Eating Disorders





There are many different types of eating disorders in our world today and many suffer from them. Young women, and the reason is unknown, are the main targets. I believe young women are more apt because of the ideal media, newspapers, magazines, etc. That\'s what they feel they need to live up to, and also they are more emotional and are in that stage of life where things like this matter a lot. There are two very common eating disorders: anorexia and bulimia.
Anorexia nervosa is an eating disorder that is characterized by a person with a body weight less than 85% of what is considered normal weight. Anorexics have a fear of being fat. Anorexics limit their food intake. People who are anorexic continue to diet even when they are bone thin; they are never satisfied with their appearance. They engage in excessive exercising and long depressions; these are just some of the danger signals that anorexics show. This self-starving behavior can lead to severe emancipation or even death.
Anorexics see normal fat (folds of flesh) on the body as fat that needs to be eliminated. They often find sleeping and resting a discomfort because they have lost their normal body fat. A victim of this serious disorder tends to further themselves from family and friends; they want to be isolated. There are many dangers from starving yourself: the body tends to slow down or even stop certain body processes, blood pressure may fall, breathing rate may drop, and menstruation also stops. The thyroid gland disappears, and this is the gland that regulates growth. Nails and hair become brittle, skin is dry, light headiness, constipation, and there is swelling of the joints. When fat is reduced, the body temperature begins to fall and soft hair forms on the body for warmth. The body chemicals may also be so imbalanced heart failure may occur.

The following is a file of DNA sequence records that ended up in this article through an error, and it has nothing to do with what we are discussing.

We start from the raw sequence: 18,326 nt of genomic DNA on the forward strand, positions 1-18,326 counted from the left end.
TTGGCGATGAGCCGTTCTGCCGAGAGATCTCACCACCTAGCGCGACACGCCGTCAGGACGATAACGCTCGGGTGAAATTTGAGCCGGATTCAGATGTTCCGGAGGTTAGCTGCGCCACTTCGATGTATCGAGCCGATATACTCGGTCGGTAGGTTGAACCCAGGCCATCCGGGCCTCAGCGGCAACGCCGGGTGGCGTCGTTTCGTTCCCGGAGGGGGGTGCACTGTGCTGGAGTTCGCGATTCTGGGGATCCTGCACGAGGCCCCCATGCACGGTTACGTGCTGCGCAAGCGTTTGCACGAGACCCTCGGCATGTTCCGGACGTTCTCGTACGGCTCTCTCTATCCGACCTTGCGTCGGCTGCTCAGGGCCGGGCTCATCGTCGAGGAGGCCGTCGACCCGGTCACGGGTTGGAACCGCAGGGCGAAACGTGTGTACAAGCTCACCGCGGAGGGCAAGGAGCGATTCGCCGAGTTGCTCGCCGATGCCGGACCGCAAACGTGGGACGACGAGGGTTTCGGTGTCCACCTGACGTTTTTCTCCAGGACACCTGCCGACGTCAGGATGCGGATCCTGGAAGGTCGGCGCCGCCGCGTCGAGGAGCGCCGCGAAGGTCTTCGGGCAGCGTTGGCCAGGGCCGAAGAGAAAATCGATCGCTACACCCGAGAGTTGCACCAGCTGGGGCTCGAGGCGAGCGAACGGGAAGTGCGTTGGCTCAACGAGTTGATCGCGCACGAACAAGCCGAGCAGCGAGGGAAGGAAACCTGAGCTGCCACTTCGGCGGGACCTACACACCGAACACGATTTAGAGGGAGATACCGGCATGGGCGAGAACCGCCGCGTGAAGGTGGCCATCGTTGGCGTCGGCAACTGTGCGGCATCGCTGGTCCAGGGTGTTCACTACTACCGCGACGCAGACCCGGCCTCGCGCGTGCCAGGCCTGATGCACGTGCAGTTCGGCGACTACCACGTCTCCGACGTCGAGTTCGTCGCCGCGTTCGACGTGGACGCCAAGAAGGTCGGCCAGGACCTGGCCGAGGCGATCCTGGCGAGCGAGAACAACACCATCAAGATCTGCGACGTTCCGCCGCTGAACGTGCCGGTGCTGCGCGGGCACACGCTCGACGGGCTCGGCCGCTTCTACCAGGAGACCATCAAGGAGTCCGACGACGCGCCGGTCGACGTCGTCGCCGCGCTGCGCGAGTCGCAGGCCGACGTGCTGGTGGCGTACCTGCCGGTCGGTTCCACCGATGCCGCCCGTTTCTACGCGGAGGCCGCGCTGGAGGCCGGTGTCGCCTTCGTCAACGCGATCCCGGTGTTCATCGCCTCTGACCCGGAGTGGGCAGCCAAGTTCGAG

People who suffer from bulimia nervosa also want to be thin, but they do it in a different fashion called binging and purging. Binging is when a people will eat a bunch of food, exceeding normal calorie intake. Purging is the way they get rid of it. This way they are still able to eat and then still be thin, but this is very dangerous and can often be deadly. A person is suffering from bulimia if they have a dramatic loss of weight in a short period of time. The normal calorie intake for normal eaters is 2,000 to 3,000 calories in one day. The average bulimic will usually average 3,400 calories in 1 1/4 hours.
For bingers, to loose this is by either using laxatives, diuretics, enemas, or even just gagging themselves with their fingers. This will also upset the body’s balance of chemicals, which may cause fatigue, seizures, irregular heartbeats, and thinner bones. If purging continues to persist, this may damage the stomach or esophagus, the gums will begin to recede, and it will erode tooth enamel. Some effects also show skin rashes, broken blood vessels in the face, and irregular menstrual cycles.
With most eating disorders females are more affected than men. Anorexics and bulimics are often known to be perfectionists and when they don’t perform excellent in something, they punish themselves with starvation, binging, or purging. People with eating disorders often have mood swings, lack of motivation, hopelessness, feelings of anxiety, panic attacks, claustrophobia in crowded places, and isolation and loneliness. All of these symptoms are suicidal. They may have frequent headaches; this is due to low blood pressure and decreased oxygen supply to the brain. Most are always cold because the insulation layer of fat is lost or there is decreased circulation due to the lowered blood pressure and slow heart rate, and also the metabolism is slowed down. There is a tingling sensation in the hands, feet, and face due to vitamin deficiency, mainly potassium.
Victims don’t have to look like they are underweight or even “average” to suffer from any signs and symptoms of eating disorders. It doesn’t mean they suffer less or are in less danger. A close family member or friend you know may suffer from one of these eating disorders. Make sure you let them know in a caring, nonjudgmental way that they need help. Encourage them